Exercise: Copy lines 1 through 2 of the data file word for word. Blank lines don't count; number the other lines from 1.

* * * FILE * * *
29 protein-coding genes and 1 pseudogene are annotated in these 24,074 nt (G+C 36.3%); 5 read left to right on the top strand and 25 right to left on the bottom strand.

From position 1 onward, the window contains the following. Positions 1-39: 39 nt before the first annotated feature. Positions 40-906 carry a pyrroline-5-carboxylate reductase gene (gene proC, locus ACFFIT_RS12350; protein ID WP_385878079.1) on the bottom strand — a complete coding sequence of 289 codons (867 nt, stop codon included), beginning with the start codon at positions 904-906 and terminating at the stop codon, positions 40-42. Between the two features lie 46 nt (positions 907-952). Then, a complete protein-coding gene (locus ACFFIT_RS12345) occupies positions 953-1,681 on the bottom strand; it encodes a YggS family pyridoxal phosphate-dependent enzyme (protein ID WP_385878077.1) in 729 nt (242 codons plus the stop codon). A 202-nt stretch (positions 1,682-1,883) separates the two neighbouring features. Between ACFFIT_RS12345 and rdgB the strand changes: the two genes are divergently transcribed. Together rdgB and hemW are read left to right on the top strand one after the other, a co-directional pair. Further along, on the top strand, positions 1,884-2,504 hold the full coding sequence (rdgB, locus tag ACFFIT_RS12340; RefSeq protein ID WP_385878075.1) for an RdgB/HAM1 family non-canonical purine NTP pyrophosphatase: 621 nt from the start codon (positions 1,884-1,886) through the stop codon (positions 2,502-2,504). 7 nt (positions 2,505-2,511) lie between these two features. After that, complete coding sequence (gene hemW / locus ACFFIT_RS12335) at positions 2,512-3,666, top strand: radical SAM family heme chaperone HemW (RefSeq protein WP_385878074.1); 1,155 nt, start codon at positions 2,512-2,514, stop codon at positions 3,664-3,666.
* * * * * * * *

29 protein-coding genes and 1 pseudogene are annotated in these 24,074 nt (G+C 36.3%); 5 read left to right on the top strand and 25 right to left on the bottom strand.

From position 1 onward, the window contains the following. Positions 1-39: 39 nt before the first annotated feature. Positions 40-906 carry a pyrroline-5-carboxylate reductase gene (gene proC, locus ACFFIT_RS12350; protein ID WP_385878079.1) on the bottom strand — a complete coding sequence of 289 codons (867 nt, stop codon included), beginning with the start codon at positions 904-906 and terminating at the stop codon, positions 40-42. Between the two features lie 46 nt (positions 907-952). Then, a complete protein-coding gene (locus ACFFIT_RS12345) occupies positions 953-1,681 on the bottom strand; it encodes a YggS family pyridoxal phosphate-dependent enzyme (protein ID WP_385878077.1) in 729 nt (242 codons plus the stop codon). A 202-nt stretch (positions 1,682-1,883) separates the two neighbouring features. Between ACFFIT_RS12345 and rdgB the strand changes: the two genes are divergently transcribed. Together rdgB and hemW are read left to right on the top strand one after the other, a co-directional pair. Further along, on the top strand, positions 1,884-2,504 hold the full coding sequence (rdgB, locus tag ACFFIT_RS12340; RefSeq protein ID WP_385878075.1) for an RdgB/HAM1 family non-canonical purine NTP pyrophosphatase: 621 nt from the start codon (positions 1,884-1,886) through the stop codon (positions 2,502-2,504). 7 nt (positions 2,505-2,511) lie between these two features. After that, complete coding sequence (gene hemW / locus ACFFIT_RS12335) at positions 2,512-3,666, top strand: radical SAM family heme chaperone HemW (RefSeq protein WP_385878074.1); 1,155 nt, start codon at positions 2,512-2,514, stop codon at positions 3,664-3,666.